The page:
I didnâ€™t go to Finland to drink sahti. But tracking down the traditional Finnish beer made a nice side quest during our visit a few years ago.Â
If youâ€™re beer-curious and plan to visit Finland, here are a few reasons you should search for a snort of sahti.
You Like Tracking Down Stuff Even Locals Donâ€™t Know About
During my visit, Finns preferred mugs of whiz-colored lager to earthy-brown brews served in a small silver cup. It’s the stuff a Finn’s mothball-scented grandpa drinks, not the young and hip.
So you wonâ€™t find sahti flowing like wine (sorry, but I can resist a “Dumb and Dumber” reference). Be prepared to do some digging and investigating, unless thereâ€™s been a sudden hipster resurgence.
I found the Lammin Sahti Oy brand in a kitschy farm setting at Zetor near the city center. And my order surprised the bartender: I explained that trying local/regional food and drink is part of the reason I travel. I guess not many foreigners know about sahti.
You might also find sahti at Bryggeri Helsinki.Â
You Like the Smell of a Forest, and Wouldnâ€™t Mind a Taste
My first sip of sahti was like tasting liquid forest — pine, wind, cool air — thanks to its main flavoring ingredients of juniper and rye. The small pour had barely any carbonation.
The bartender served it in a silver vessel that looked like a cross between a ladle and a cup. Itâ€™s dark and has a very homebrew look to it. You brewers out there know what I mean!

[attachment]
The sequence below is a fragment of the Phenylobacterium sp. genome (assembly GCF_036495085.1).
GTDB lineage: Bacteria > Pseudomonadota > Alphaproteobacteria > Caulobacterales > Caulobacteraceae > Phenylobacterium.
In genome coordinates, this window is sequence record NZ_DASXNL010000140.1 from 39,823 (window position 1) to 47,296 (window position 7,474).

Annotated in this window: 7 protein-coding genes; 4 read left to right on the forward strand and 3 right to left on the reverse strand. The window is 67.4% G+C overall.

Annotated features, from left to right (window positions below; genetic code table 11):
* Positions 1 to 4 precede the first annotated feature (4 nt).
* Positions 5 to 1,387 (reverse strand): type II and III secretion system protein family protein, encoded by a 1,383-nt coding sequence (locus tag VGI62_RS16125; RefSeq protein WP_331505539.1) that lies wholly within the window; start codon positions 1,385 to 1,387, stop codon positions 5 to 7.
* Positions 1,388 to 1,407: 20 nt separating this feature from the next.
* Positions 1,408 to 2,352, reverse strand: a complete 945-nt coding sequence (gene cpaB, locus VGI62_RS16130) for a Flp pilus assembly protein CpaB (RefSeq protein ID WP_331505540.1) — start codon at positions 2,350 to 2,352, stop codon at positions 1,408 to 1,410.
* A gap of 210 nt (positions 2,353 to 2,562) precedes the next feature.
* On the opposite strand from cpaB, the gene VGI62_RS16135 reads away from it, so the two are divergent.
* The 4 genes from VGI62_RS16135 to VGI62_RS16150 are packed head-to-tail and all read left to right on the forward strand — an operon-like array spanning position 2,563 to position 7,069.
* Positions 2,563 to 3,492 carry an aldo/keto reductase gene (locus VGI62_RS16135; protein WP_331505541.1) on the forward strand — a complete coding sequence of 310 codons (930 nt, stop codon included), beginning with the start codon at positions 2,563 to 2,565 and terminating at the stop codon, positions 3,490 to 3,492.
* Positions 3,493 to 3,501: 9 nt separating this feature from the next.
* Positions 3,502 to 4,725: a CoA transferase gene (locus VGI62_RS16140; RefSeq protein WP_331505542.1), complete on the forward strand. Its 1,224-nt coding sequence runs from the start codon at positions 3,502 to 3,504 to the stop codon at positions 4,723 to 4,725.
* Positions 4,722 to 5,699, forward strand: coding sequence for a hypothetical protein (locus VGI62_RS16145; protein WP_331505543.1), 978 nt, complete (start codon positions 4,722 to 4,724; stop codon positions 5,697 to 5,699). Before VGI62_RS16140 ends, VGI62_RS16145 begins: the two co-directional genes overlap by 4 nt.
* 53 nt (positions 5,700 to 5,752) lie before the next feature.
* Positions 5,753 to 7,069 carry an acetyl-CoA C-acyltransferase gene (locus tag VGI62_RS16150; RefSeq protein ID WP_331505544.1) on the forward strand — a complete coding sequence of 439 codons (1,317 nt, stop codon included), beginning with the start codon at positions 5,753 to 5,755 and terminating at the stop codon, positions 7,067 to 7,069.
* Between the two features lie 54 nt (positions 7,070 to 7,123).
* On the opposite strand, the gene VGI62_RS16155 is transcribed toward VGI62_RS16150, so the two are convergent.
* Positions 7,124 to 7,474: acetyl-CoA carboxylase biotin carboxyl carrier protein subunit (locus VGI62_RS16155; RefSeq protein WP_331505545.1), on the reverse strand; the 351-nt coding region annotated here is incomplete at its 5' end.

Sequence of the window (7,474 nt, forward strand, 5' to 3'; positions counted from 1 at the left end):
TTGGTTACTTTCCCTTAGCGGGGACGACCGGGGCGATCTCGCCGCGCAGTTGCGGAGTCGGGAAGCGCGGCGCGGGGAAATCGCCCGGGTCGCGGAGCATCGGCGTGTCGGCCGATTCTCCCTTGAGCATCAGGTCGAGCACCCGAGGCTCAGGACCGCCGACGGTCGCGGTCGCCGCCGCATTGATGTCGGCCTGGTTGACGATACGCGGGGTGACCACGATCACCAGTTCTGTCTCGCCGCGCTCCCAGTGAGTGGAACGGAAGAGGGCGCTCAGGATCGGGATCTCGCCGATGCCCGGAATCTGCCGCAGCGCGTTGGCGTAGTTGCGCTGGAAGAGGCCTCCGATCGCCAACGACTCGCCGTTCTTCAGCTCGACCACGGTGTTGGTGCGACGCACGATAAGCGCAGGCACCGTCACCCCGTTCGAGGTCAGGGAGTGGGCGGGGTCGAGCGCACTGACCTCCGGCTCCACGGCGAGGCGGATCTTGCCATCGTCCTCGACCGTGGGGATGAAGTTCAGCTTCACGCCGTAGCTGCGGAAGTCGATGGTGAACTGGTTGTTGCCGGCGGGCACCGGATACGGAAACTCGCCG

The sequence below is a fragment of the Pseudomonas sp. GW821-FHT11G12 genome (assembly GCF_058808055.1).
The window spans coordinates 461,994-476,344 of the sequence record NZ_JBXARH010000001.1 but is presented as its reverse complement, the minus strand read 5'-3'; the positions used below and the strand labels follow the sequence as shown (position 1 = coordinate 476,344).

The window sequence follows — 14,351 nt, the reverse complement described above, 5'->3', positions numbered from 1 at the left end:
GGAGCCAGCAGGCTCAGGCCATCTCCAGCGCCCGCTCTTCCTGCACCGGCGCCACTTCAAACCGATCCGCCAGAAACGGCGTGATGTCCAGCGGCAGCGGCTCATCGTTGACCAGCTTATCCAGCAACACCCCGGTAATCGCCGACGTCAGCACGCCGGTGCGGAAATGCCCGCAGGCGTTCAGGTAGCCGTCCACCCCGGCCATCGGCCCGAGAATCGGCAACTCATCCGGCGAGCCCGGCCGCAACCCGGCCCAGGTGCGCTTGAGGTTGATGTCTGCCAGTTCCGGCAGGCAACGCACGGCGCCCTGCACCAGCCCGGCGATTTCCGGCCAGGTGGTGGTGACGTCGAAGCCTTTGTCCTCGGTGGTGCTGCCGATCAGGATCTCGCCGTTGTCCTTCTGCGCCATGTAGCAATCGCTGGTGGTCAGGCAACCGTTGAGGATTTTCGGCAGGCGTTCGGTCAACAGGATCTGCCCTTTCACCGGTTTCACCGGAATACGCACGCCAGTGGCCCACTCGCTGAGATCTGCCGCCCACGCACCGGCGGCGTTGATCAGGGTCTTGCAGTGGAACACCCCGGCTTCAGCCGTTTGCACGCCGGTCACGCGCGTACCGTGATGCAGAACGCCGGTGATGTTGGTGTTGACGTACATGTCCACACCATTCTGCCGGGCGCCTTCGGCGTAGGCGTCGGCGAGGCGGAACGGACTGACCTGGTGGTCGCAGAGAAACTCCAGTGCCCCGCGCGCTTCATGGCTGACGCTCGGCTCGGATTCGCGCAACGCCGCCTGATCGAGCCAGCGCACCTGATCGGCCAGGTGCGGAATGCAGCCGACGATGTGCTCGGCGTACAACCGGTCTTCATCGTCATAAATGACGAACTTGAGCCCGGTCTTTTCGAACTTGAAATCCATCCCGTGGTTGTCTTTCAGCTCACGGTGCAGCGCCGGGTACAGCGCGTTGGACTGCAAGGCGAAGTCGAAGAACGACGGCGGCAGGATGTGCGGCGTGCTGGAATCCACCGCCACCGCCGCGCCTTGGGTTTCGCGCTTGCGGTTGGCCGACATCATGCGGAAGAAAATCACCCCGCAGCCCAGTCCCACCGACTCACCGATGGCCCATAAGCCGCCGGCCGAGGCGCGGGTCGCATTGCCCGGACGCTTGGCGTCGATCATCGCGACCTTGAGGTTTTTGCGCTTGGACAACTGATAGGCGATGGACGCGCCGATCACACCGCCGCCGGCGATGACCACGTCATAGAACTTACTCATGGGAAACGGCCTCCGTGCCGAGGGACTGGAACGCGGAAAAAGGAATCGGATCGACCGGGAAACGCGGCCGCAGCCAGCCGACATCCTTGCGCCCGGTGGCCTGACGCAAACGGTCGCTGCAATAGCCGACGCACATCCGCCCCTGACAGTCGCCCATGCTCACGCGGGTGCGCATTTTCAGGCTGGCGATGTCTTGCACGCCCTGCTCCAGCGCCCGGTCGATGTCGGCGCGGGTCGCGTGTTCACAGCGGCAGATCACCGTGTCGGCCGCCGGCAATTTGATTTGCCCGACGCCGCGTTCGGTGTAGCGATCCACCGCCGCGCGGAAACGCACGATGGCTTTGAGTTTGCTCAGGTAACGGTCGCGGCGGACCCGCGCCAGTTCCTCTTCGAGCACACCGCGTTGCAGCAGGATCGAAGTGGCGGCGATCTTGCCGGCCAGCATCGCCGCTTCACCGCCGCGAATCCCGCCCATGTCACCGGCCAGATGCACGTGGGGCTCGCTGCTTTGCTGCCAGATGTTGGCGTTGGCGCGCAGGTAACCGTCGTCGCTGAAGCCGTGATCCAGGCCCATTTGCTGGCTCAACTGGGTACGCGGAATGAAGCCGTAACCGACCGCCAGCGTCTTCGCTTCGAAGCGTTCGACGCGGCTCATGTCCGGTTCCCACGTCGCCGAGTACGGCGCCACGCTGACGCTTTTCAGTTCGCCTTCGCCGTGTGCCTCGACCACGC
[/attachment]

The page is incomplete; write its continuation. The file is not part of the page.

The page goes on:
Oh, itâ€™s also about 8 percent ABV.
Because Fake Sahti Isnâ€™t Even Close
Iâ€™ve tasted several sahti-inspired ales in the U.S., including Samuel Adams Norse Legend or Dogfish Head Sah’Tea. Theyâ€™re barely distinguishable from a brown ale — boring. To be fair, the brewers donâ€™t label them as authentic versions.
And thatâ€™s the cool thing about travel: It gives you a chance to taste things youâ€™ll never encounter at home.
You Can Brew Your Own Sahti
Live somewhere with access to juniper? Then you brew your own. This recipe is promising if a bit large; some recipes donâ€™t scale down well, but experimentation is part of the homebrewing fun. And of course, trying the real stuff will give you a better bench mark to judge your brew.Â
Also, the story that goes along with the recipe is pretty cool. Itâ€™s definitely less scientific and sterile than commercial brewers in the U.S.!
An Extra Hint
I confused a lot of bartenders by asking for â€œsah-tea.â€ It’s pronounced â€œsock-tea,â€ like tea brewed in a sock. You can also add a bit of gravel to the â€œkâ€ syllable. Yes, this seems like a small detail. But it can make the difference in finding this elusive beverage. Some even seemed annoyed by the mispronunciation once they realized what I meant.Â
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